I've got to get geared up for a convention this weekend, and then there's that Valentine's thing. I actually don't care about Valentine's Day one way or another, and that's not just me being bitter and single. It just seems odd to have a random day designated for romance, whether or not that day is meaningful to you. Each couple should have their own day that means something to them and their relationship, not something dictated by a bunch of corporate marketing departments. Really, when you think about it, Valentine's Day is like the least romantic thing ever because it's romance on demand, without meaning. It's obligation rather than sincere sentiment.
But it is a handy time to discuss what is and isn't romantic and to make lists, and such. Earlier this week on NCIS, one character was facing her first Valentine's Day after a divorce and said she wanted to just stay home and watch a movie that night. One of her co-workers gave her a Valentine's Day gift: the DVD of Aliens for a movie to watch that night. That cracked me up because of a discussion here a few years ago, in which I declared my view that Aliens is actually a very romantic movie. Seriously, that scene where Hicks teaches Ripley how to use the gun is totally swoonworthy (and there are no other movies -- Hicks and Ripley got married and adopted Newt and lived happily ever after, with the occasional alien incursion to battle because they need a bit of excitement in their lives, so there).
For more recent movies, I guess Stardust would be high on my list where I actually like the relationship and feel like I could imagine the couple really working on a long-term basis. And, yikes, even that isn't truly recent. I liked the way the relationship was developed in the recent version of Cinderella, and Far from the Madding Crowd was a nice one. Mostly, though, romance in movies has been pretty awful lately.
On TV, my current favorite relationship is Emma and Hook on Once Upon a Time. That show is such a hot mess in so many ways, but this is the one thing they seem to be getting mostly right. Yeah, they started as enemies, so there was some bickering, but then he quickly realized that his life had gone down a bad path if someone as awesome as she is thought he was a jerk, and he made a sincere attempt to change. He's gone through goodness knows how many portals to other worlds on her behalf. Once thing I like is that it's been mostly a slow build (well, from our perspective. In the show timeline, it's been months, even though it's taken years for us). They went from enemies to allies to friends, to closer friends with a bit of flirtation, to actually being romantically involved while still being friends. It wasn't one of those TV "I hate you/kiss/bed" relationships. Now that they're together, it isn't always smooth sailing (there's the minor issue right now that he's dead, but she's planning to do something about that), but most of the conflicts they're dealing with are external, and they're facing them together. It's proof that the Moonlighting curse doesn't have to apply if you do it well. You can get together a couple without it sapping all energy from the show.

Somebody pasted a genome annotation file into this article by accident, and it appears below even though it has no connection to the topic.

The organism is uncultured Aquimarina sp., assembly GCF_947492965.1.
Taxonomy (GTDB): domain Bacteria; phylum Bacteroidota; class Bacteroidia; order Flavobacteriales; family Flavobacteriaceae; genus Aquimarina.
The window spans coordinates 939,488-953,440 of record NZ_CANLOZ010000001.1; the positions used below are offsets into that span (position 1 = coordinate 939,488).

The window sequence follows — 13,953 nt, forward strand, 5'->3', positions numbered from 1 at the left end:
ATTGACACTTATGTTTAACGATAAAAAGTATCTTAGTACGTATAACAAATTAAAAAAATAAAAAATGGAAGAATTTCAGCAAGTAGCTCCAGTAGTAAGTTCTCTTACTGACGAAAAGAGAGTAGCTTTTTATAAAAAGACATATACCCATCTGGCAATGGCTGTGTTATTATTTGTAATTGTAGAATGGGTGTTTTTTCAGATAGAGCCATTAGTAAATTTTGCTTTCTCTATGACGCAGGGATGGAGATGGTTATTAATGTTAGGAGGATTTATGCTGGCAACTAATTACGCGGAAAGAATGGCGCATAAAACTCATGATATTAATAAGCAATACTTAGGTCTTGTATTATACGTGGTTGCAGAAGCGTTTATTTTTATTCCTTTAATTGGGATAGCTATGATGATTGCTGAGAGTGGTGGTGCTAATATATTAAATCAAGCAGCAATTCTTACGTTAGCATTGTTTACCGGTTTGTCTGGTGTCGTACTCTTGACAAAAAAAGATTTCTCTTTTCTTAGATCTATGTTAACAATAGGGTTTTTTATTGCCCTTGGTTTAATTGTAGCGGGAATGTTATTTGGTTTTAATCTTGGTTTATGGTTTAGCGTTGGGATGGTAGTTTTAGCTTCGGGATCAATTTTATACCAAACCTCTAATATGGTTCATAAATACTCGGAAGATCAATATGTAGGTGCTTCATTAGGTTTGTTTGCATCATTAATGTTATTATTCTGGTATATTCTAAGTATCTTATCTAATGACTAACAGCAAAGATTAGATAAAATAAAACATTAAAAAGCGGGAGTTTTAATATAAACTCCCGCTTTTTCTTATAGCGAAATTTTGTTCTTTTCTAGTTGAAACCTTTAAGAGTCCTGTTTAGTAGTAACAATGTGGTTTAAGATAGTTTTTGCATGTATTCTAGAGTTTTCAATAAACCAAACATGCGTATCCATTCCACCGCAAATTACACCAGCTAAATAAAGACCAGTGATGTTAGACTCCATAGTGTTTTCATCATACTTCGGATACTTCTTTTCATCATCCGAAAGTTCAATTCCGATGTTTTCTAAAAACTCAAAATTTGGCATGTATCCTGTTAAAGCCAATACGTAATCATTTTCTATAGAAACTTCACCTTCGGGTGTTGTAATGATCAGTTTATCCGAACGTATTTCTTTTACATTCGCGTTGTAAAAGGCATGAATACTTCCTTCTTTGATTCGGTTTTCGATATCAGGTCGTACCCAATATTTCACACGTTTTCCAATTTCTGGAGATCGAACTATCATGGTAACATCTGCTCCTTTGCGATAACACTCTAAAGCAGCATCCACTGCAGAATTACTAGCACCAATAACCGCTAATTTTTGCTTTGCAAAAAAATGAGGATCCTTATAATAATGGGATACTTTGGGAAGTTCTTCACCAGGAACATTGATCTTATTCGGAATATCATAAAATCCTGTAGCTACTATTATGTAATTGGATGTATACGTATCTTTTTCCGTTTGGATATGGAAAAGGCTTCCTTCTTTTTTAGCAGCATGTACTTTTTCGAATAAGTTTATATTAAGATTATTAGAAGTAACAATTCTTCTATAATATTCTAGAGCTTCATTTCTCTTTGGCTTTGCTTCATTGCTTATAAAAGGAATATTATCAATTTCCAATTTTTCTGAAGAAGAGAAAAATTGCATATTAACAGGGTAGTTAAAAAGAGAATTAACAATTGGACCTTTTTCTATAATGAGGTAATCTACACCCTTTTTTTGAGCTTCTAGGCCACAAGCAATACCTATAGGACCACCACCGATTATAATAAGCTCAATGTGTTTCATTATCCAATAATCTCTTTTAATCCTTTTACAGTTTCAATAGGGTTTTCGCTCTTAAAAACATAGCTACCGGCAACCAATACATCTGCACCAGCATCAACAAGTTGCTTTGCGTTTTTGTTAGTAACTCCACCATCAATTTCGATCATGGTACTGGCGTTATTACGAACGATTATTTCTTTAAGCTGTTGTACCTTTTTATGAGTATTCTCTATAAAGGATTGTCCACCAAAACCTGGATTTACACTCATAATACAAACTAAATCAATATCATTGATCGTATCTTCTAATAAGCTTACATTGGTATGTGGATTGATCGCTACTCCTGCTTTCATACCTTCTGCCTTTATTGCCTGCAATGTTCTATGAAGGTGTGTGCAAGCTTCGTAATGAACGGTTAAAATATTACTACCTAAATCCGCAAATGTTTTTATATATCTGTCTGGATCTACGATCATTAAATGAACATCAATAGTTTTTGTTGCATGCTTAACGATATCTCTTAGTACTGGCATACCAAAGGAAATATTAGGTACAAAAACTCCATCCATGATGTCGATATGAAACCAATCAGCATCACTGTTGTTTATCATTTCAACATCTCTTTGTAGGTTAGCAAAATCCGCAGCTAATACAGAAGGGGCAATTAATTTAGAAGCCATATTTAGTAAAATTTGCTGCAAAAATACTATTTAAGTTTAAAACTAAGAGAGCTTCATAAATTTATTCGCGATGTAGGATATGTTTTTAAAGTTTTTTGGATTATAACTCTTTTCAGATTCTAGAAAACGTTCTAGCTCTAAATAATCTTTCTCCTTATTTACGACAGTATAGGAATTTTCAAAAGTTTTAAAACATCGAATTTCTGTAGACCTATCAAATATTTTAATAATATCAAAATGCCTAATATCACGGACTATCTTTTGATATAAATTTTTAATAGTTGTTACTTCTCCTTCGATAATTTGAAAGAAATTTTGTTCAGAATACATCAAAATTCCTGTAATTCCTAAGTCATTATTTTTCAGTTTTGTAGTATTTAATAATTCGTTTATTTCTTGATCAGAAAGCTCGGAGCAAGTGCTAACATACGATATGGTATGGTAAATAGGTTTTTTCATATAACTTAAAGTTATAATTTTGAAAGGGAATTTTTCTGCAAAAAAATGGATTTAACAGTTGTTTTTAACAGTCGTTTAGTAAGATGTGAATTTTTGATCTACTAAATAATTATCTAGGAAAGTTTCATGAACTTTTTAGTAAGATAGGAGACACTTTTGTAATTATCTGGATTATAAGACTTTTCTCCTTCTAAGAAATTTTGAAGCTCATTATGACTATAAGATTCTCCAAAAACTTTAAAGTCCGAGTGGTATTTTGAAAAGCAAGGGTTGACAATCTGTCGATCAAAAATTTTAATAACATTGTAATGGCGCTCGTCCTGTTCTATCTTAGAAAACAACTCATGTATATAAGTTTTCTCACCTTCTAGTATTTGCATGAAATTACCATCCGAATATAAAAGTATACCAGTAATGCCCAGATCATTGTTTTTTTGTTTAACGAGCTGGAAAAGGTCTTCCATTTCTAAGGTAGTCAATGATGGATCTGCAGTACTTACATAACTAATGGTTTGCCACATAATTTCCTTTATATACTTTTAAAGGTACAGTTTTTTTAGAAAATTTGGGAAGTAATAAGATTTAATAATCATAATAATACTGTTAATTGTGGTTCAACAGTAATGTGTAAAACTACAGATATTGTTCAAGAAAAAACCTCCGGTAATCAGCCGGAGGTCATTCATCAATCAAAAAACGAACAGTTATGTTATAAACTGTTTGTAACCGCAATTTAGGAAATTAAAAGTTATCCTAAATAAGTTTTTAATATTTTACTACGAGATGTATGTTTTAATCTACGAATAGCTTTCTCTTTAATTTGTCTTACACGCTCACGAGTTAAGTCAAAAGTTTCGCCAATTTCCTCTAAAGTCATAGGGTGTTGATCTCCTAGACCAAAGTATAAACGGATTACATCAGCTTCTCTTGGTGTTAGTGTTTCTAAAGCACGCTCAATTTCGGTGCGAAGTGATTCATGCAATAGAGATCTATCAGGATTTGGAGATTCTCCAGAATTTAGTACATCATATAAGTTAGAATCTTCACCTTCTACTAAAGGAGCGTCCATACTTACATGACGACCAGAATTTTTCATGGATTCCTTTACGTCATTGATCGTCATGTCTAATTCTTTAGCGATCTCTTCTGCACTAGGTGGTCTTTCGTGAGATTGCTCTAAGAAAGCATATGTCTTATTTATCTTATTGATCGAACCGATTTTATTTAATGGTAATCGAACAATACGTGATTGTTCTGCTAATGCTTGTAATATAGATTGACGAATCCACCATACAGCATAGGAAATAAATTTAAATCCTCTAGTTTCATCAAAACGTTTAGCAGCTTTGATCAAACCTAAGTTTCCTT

For music, I have to share this:
Sigh. This is from the Broadway show The Scarlet Pimpernel, as performed by the divine Terrence Mann. I suppose it's not entirely a happy song, as it's about a relationship that has ended, and it is sung by the villain, but remove it from context and it sounds like someone who believes in what the other person can be and hopes for her to be able to live up to that potential. I have this as the alarm for my cell phone alarm clock. If you have to wake up, you may as well wake up to something like this. Also, it starts softly and builds, so it's not jarring, and I want to listen to it, so I don't hit snooze.